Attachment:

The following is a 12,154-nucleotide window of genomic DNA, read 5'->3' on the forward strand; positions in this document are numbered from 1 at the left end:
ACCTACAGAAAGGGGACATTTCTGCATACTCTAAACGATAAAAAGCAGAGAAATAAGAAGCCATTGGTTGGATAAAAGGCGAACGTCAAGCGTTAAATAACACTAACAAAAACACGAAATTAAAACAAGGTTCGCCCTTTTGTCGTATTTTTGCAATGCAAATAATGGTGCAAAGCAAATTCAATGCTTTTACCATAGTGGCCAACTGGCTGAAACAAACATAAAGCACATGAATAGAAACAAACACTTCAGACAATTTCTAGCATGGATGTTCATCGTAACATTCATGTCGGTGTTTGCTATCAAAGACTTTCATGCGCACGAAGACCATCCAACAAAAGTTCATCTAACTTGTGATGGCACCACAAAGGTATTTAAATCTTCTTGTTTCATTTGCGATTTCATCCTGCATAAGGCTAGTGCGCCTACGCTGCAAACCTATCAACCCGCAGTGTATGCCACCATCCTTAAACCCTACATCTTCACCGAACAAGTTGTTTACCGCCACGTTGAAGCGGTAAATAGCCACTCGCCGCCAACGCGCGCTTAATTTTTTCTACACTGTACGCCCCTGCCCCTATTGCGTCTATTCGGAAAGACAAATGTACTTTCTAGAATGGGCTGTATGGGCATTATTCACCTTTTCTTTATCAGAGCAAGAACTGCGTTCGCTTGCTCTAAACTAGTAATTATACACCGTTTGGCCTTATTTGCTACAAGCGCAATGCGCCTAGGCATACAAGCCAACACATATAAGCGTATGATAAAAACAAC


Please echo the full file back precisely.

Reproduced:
The following is a 12,154-nucleotide window of genomic DNA, read 5'->3' on the forward strand; positions in this document are numbered from 1 at the left end:
ACCTACAGAAAGGGGACATTTCTGCATACTCTAAACGATAAAAAGCAGAGAAATAAGAAGCCATTGGTTGGATAAAAGGCGAACGTCAAGCGTTAAATAACACTAACAAAAACACGAAATTAAAACAAGGTTCGCCCTTTTGTCGTATTTTTGCAATGCAAATAATGGTGCAAAGCAAATTCAATGCTTTTACCATAGTGGCCAACTGGCTGAAACAAACATAAAGCACATGAATAGAAACAAACACTTCAGACAATTTCTAGCATGGATGTTCATCGTAACATTCATGTCGGTGTTTGCTATCAAAGACTTTCATGCGCACGAAGACCATCCAACAAAAGTTCATCTAACTTGTGATGGCACCACAAAGGTATTTAAATCTTCTTGTTTCATTTGCGATTTCATCCTGCATAAGGCTAGTGCGCCTACGCTGCAAACCTATCAACCCGCAGTGTATGCCACCATCCTTAAACCCTACATCTTCACCGAACAAGTTGTTTACCGCCACGTTGAAGCGGTAAATAGCCACTCGCCGCCAACGCGCGCTTAATTTTTTCTACACTGTACGCCCCTGCCCCTATTGCGTCTATTCGGAAAGACAAATGTACTTTCTAGAATGGGCTGTATGGGCATTATTCACCTTTTCTTTATCAGAGCAAGAACTGCGTTCGCTTGCTCTAAACTAGTAATTATACACCGTTTGGCCTTATTTGCTACAAGCGCAATGCGCCTAGGCATACAAGCCAACACATATAAGCGTATGATAAAAACAAC